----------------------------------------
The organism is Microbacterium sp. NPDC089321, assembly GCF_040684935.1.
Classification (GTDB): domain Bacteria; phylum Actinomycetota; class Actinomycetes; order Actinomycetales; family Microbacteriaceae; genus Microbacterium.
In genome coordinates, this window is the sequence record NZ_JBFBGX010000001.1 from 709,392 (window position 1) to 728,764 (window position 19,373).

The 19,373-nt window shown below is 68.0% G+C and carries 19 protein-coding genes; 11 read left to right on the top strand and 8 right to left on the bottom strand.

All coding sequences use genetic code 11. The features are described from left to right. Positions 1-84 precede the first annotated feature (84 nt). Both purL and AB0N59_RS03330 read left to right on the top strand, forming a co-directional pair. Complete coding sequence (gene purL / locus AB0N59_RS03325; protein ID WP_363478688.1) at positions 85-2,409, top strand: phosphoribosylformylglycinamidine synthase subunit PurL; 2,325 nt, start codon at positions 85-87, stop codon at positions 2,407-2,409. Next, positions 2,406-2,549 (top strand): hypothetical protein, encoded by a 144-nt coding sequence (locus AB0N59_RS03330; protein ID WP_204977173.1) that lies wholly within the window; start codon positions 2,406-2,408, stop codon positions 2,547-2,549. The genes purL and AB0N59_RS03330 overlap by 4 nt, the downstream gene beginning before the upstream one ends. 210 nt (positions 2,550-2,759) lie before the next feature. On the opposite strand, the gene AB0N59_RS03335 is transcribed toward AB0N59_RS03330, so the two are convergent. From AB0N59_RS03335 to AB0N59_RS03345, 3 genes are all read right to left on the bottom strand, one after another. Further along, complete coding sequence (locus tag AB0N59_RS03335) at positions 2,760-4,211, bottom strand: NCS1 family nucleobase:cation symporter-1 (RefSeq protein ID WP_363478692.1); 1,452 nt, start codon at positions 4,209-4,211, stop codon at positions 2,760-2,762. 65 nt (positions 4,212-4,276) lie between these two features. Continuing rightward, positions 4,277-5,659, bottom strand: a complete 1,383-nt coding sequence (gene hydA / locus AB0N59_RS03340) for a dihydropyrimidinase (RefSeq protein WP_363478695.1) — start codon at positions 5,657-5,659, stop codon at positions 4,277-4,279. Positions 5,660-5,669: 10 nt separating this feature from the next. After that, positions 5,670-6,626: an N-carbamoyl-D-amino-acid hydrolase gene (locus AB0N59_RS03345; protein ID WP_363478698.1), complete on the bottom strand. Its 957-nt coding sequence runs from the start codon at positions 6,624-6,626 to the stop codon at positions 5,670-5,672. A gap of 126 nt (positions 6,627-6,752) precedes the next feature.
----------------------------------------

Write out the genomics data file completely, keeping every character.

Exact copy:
The organism is Microbacterium sp. NPDC089321, assembly GCF_040684935.1.
Classification (GTDB): domain Bacteria; phylum Actinomycetota; class Actinomycetes; order Actinomycetales; family Microbacteriaceae; genus Microbacterium.
In genome coordinates, this window is the sequence record NZ_JBFBGX010000001.1 from 709,392 (window position 1) to 728,764 (window position 19,373).

The 19,373-nt window shown below is 68.0% G+C and carries 19 protein-coding genes; 11 read left to right on the top strand and 8 right to left on the bottom strand.

All coding sequences use genetic code 11. The features are described from left to right. Positions 1-84 precede the first annotated feature (84 nt). Both purL and AB0N59_RS03330 read left to right on the top strand, forming a co-directional pair. Complete coding sequence (gene purL / locus AB0N59_RS03325; protein ID WP_363478688.1) at positions 85-2,409, top strand: phosphoribosylformylglycinamidine synthase subunit PurL; 2,325 nt, start codon at positions 85-87, stop codon at positions 2,407-2,409. Next, positions 2,406-2,549 (top strand): hypothetical protein, encoded by a 144-nt coding sequence (locus AB0N59_RS03330; protein ID WP_204977173.1) that lies wholly within the window; start codon positions 2,406-2,408, stop codon positions 2,547-2,549. The genes purL and AB0N59_RS03330 overlap by 4 nt, the downstream gene beginning before the upstream one ends. 210 nt (positions 2,550-2,759) lie before the next feature. On the opposite strand, the gene AB0N59_RS03335 is transcribed toward AB0N59_RS03330, so the two are convergent. From AB0N59_RS03335 to AB0N59_RS03345, 3 genes are all read right to left on the bottom strand, one after another. Further along, complete coding sequence (locus tag AB0N59_RS03335) at positions 2,760-4,211, bottom strand: NCS1 family nucleobase:cation symporter-1 (RefSeq protein ID WP_363478692.1); 1,452 nt, start codon at positions 4,209-4,211, stop codon at positions 2,760-2,762. 65 nt (positions 4,212-4,276) lie between these two features. Continuing rightward, positions 4,277-5,659, bottom strand: a complete 1,383-nt coding sequence (gene hydA / locus AB0N59_RS03340) for a dihydropyrimidinase (RefSeq protein WP_363478695.1) — start codon at positions 5,657-5,659, stop codon at positions 4,277-4,279. Positions 5,660-5,669: 10 nt separating this feature from the next. After that, positions 5,670-6,626: an N-carbamoyl-D-amino-acid hydrolase gene (locus AB0N59_RS03345; protein ID WP_363478698.1), complete on the bottom strand. Its 957-nt coding sequence runs from the start codon at positions 6,624-6,626 to the stop codon at positions 5,670-5,672. A gap of 126 nt (positions 6,627-6,752) precedes the next feature.